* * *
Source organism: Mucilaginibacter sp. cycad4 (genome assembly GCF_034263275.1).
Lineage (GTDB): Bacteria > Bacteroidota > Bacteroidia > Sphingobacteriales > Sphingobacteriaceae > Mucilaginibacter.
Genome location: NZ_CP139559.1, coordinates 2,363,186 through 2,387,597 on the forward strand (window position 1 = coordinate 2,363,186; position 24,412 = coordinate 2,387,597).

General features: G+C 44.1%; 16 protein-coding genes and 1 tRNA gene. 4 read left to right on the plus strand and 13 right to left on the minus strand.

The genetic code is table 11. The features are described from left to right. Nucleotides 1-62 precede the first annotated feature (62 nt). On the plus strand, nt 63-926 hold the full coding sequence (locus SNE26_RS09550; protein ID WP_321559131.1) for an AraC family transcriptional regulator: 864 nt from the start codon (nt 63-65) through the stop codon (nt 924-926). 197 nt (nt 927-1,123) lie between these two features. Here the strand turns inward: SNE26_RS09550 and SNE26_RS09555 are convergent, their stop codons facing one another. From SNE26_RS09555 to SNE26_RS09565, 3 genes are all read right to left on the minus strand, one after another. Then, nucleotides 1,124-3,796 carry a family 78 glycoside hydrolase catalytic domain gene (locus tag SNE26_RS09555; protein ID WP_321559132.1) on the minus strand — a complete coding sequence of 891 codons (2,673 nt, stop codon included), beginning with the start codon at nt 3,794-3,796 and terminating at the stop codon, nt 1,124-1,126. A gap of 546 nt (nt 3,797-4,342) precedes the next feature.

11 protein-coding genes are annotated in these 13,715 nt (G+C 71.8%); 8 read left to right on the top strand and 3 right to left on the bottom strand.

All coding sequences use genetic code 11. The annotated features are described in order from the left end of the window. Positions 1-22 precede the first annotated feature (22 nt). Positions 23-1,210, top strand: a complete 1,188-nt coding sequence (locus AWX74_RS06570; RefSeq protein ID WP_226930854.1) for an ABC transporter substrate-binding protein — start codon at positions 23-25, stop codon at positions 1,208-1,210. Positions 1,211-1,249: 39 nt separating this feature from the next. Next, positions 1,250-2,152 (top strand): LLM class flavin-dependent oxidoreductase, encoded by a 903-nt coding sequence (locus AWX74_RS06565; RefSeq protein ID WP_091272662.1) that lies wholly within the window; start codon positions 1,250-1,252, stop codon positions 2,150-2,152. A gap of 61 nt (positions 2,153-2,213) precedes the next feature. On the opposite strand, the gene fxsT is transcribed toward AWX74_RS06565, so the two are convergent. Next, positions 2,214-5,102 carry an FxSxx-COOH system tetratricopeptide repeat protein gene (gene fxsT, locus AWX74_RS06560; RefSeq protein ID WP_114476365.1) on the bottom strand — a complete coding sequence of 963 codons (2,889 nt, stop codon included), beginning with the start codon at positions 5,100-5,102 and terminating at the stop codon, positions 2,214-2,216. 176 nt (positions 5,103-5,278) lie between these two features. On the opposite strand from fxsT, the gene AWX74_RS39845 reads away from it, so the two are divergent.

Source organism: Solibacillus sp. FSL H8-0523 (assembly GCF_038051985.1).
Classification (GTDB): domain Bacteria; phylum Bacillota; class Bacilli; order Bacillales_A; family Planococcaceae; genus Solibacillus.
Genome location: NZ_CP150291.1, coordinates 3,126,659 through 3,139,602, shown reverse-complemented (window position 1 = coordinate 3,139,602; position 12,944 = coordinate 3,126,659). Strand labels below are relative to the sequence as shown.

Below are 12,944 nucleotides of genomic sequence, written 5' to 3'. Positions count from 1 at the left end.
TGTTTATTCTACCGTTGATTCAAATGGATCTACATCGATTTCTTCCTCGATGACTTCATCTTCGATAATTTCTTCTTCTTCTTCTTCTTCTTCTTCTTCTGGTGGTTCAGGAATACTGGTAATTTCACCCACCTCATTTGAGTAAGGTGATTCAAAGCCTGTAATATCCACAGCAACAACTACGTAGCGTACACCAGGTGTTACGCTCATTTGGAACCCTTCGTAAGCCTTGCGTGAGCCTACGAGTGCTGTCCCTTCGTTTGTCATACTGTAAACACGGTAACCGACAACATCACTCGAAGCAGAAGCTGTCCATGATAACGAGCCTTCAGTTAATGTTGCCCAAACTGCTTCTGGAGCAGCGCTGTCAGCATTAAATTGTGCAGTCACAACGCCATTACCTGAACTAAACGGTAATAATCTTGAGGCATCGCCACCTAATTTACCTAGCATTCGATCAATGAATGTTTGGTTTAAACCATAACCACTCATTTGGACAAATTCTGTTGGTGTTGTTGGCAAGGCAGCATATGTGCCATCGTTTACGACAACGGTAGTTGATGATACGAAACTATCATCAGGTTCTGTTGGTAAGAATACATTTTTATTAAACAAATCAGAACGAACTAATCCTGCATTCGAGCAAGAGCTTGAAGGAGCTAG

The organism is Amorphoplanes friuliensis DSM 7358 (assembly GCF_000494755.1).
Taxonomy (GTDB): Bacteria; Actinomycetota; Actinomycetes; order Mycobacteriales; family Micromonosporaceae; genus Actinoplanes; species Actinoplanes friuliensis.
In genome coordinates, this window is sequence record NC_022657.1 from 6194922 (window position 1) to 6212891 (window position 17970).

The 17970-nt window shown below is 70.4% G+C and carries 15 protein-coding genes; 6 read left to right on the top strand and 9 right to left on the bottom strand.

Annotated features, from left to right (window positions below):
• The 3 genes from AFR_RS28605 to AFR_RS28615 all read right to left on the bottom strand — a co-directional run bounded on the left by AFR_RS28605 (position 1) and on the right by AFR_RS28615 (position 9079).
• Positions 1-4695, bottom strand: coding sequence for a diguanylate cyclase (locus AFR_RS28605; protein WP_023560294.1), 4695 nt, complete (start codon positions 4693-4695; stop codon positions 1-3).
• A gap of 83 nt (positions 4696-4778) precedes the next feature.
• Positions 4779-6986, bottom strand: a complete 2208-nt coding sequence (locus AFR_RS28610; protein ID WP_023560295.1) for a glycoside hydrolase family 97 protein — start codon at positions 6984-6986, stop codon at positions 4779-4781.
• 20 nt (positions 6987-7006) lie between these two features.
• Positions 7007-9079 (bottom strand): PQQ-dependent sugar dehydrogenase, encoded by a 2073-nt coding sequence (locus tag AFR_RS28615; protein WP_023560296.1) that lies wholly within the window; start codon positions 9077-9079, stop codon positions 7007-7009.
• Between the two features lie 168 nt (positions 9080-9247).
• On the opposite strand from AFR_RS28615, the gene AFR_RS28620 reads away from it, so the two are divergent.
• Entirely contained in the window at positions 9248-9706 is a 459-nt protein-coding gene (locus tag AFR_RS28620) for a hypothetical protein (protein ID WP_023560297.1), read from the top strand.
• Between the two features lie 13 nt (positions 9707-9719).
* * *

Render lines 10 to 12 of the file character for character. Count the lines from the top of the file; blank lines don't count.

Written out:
Genome location: NZ_CP150291.1, coordinates 3,126,659 through 3,139,602, shown reverse-complemented (window position 1 = coordinate 3,139,602; position 12,944 = coordinate 3,126,659). Strand labels below are relative to the sequence as shown.

Below are 12,944 nucleotides of genomic sequence, written 5' to 3'. Positions count from 1 at the left end.
TGTTTATTCTACCGTTGATTCAAATGGATCTACATCGATTTCTTCCTCGATGACTTCATCTTCGATAATTTCTTCTTCTTCTTCTTCTTCTTCTTCTTCTGGTGGTTCAGGAATACTGGTAATTTCACCCACCTCATTTGAGTAAGGTGATTCAAAGCCTGTAATATCCACAGCAACAACTACGTAGCGTACACCAGGTGTTACGCTCATTTGGAACCCTTCGTAAGCCTTGCGTGAGCCTACGAGTGCTGTCCCTTCGTTTGTCATACTGTAAACACGGTAACCGACAACATCACTCGAAGCAGAAGCTGTCCATGATAACGAGCCTTCAGTTAATGTTGCCCAAACTGCTTCTGGAGCAGCGCTGTCAGCATTAAATTGTGCAGTCACAACGCCATTACCTGAACTAAACGGTAATAATCTTGAGGCATCGCCACCTAATTTACCTAGCATTCGATCAATGAATGTTTGGTTTAAACCATAACCACTCATTTGGACAAATTCTGTTGGTGTTGTTGGCAAGGCAGCATATGTGCCATCGTTTACGACAACGGTAGTTGATGATACGAAACTATCATCAGGTTCTGTTGGTAAGAATACATTTTTATTAAACAAATCAGAACGAACTAATCCTGCATTCGAGCAAGAGCTTGAAGGAGCTAG